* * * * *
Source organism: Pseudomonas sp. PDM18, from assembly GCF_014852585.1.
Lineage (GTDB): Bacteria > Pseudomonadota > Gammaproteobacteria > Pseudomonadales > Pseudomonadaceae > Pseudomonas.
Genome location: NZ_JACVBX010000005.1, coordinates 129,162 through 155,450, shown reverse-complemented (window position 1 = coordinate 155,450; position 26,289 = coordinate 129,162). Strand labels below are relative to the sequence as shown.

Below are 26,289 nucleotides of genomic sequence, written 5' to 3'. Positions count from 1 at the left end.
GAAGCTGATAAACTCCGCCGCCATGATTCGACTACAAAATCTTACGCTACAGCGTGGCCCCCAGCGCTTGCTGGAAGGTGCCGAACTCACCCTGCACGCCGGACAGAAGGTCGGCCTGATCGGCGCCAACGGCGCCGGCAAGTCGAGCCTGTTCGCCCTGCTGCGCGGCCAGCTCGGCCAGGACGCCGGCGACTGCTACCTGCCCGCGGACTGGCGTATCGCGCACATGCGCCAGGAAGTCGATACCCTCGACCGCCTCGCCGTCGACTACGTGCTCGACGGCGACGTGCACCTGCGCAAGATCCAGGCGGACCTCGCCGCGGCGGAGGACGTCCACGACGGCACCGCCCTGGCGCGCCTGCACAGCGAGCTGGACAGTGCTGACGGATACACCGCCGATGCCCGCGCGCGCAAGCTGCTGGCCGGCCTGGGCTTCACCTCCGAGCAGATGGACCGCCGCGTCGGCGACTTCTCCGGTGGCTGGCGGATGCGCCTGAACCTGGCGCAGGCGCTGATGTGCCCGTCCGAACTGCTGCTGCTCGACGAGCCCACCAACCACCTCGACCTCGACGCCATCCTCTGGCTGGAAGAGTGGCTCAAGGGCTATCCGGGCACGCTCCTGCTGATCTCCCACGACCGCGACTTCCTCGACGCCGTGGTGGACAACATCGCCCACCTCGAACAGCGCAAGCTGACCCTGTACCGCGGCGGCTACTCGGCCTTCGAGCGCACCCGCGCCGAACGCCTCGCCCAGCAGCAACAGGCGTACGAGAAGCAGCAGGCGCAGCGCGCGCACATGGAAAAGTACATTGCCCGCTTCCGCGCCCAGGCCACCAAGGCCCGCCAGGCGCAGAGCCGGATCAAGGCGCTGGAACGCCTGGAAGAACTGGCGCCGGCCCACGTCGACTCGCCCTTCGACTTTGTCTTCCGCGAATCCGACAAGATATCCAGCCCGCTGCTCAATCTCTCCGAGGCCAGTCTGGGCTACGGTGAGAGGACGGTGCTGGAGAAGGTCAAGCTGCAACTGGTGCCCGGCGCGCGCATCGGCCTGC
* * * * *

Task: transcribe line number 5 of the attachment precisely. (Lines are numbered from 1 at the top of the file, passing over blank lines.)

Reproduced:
GAAGCTGATAAACTCCGCCGCCATGATTCGACTACAAAATCTTACGCTACAGCGTGGCCCCCAGCGCTTGCTGGAAGGTGCCGAACTCACCCTGCACGCCGGACAGAAGGTCGGCCTGATCGGCGCCAACGGCGCCGGCAAGTCGAGCCTGTTCGCCCTGCTGCGCGGCCAGCTCGGCCAGGACGCCGGCGACTGCTACCTGCCCGCGGACTGGCGTATCGCGCACATGCGCCAGGAAGTCGATACCCTCGACCGCCTCGCCGTCGACTACGTGCTCGACGGCGACGTGCACCTGCGCAAGATCCAGGCGGACCTCGCCGCGGCGGAGGACGTCCACGACGGCACCGCCCTGGCGCGCCTGCACAGCGAGCTGGACAGTGCTGACGGATACACCGCCGATGCCCGCGCGCGCAAGCTGCTGGCCGGCCTGGGCTTCACCTCCGAGCAGATGGACCGCCGCGTCGGCGACTTCTCCGGTGGCTGGCGGATGCGCCTGAACCTGGCGCAGGCGCTGATGTGCCCGTCCGAACTGCTGCTGCTCGACGAGCCCACCAACCACCTCGACCTCGACGCCATCCTCTGGCTGGAAGAGTGGCTCAAGGGCTATCCGGGCACGCTCCTGCTGATCTCCCACGACCGCGACTTCCTCGACGCCGTGGTGGACAACATCGCCCACCTCGAACAGCGCAAGCTGACCCTGTACCGCGGCGGCTACTCGGCCTTCGAGCGCACCCGCGCCGAACGCCTCGCCCAGCAGCAACAGGCGTACGAGAAGCAGCAGGCGCAGCGCGCGCACATGGAAAAGTACATTGCCCGCTTCCGCGCCCAGGCCACCAAGGCCCGCCAGGCGCAGAGCCGGATCAAGGCGCTGGAACGCCTGGAAGAACTGGCGCCGGCCCACGTCGACTCGCCCTTCGACTTTGTCTTCCGCGAATCCGACAAGATATCCAGCCCGCTGCTCAATCTCTCCGAGGCCAGTCTGGGCTACGGTGAGAGGACGGTGCTGGAGAAGGTCAAGCTGCAACTGGTGCCCGGCGCGCGCATCGGCCTGC